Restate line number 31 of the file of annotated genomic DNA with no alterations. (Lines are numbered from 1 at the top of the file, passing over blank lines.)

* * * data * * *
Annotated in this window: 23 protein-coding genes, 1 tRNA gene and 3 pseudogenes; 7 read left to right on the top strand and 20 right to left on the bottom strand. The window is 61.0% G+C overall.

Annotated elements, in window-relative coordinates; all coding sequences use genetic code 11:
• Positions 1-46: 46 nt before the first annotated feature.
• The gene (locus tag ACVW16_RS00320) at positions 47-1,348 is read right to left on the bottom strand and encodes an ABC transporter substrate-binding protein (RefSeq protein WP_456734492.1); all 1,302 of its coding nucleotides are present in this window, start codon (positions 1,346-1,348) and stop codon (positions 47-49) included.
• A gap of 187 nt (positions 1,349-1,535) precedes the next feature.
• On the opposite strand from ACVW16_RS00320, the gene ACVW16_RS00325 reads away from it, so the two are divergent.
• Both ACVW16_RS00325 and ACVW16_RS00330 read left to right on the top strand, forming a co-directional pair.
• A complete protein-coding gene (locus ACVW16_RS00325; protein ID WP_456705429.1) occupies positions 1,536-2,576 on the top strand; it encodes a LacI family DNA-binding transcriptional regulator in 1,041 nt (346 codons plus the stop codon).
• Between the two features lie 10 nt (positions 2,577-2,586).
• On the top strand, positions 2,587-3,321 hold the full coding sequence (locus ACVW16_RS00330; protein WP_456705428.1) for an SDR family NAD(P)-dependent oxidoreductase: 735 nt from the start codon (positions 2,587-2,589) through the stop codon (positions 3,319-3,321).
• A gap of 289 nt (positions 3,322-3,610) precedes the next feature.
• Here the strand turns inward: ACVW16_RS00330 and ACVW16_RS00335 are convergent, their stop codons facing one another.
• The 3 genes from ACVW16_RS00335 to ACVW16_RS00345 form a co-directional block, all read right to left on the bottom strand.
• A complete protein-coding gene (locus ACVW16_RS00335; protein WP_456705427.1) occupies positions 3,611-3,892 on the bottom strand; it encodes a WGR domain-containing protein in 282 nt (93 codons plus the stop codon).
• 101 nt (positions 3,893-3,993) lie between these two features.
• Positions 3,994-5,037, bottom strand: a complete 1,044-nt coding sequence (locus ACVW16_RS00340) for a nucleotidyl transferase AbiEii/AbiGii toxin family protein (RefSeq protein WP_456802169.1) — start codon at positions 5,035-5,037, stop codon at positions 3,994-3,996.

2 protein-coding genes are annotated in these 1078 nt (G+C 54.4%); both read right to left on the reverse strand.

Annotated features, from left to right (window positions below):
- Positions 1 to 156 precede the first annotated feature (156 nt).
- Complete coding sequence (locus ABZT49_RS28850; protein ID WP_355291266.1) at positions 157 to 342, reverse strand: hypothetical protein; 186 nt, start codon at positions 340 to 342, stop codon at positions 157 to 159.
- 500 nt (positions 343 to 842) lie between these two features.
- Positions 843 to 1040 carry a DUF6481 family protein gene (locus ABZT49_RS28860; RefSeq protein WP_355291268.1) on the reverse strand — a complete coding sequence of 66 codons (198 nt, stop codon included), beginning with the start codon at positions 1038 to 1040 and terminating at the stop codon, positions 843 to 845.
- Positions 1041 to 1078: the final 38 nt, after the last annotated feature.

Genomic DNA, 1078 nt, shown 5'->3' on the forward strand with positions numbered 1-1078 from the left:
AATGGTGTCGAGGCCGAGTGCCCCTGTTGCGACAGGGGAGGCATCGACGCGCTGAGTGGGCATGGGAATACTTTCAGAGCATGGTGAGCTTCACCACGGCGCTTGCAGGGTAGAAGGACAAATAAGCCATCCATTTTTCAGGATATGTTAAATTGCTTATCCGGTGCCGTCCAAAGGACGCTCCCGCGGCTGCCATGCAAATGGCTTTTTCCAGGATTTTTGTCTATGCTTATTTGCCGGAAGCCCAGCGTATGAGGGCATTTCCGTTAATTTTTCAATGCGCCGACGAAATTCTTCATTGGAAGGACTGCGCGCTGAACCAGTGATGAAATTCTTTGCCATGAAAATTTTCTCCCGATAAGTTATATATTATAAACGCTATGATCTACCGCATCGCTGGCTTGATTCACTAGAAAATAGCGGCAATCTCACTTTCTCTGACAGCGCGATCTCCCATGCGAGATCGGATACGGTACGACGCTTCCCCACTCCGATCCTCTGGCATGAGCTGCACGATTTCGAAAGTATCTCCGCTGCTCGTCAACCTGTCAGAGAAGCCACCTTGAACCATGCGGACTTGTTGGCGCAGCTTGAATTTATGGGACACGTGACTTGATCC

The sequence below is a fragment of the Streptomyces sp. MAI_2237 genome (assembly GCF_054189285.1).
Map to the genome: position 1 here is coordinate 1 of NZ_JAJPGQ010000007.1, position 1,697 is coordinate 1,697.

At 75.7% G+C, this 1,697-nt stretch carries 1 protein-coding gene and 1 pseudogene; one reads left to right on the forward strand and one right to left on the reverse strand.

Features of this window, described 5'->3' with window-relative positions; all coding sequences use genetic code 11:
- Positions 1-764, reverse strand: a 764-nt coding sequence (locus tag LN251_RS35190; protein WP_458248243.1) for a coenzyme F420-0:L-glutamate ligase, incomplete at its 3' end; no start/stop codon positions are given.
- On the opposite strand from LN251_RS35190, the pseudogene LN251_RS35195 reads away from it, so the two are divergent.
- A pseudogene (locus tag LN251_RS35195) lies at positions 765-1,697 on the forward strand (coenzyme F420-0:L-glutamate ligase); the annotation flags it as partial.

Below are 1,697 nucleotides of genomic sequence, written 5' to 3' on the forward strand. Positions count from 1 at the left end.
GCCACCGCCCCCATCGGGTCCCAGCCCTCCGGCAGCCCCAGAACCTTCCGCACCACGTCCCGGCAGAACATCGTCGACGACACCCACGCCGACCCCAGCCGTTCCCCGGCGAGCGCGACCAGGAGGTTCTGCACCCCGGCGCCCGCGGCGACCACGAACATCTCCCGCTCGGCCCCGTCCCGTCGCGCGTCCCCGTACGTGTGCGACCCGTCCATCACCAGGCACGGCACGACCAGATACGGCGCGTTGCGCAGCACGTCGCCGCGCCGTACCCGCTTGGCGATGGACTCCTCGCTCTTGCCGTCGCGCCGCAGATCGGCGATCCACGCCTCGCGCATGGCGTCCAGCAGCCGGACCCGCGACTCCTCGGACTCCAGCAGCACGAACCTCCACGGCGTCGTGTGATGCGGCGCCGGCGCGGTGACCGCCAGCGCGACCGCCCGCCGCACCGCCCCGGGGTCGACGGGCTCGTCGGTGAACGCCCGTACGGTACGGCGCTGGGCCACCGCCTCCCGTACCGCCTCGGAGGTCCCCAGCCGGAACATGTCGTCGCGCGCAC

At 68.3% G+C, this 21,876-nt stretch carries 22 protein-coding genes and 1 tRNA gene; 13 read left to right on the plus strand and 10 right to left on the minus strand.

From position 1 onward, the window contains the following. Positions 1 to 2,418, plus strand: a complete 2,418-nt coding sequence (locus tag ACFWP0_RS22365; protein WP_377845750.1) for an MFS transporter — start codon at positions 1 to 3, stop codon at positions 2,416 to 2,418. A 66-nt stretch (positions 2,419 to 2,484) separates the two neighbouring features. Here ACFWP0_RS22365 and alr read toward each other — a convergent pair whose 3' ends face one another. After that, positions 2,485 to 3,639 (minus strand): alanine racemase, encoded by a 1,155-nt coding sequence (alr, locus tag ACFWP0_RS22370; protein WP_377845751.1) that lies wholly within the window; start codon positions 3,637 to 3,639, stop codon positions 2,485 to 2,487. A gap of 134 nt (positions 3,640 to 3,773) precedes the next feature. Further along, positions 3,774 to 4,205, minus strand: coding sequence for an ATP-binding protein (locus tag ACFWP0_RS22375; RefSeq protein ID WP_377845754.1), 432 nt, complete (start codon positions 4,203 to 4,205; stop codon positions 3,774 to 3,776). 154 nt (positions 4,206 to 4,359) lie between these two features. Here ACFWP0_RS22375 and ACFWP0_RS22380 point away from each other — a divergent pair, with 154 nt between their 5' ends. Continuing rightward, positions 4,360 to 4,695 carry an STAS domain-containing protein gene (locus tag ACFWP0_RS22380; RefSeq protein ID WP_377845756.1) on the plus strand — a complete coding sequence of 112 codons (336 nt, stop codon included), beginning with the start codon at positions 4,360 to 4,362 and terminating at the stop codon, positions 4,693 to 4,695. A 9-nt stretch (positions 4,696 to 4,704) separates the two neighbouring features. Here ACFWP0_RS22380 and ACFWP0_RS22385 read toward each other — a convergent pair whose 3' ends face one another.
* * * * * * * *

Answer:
- On the opposite strand from LN251_RS35190, the pseudogene LN251_RS35195 reads away from it, so the two are divergent.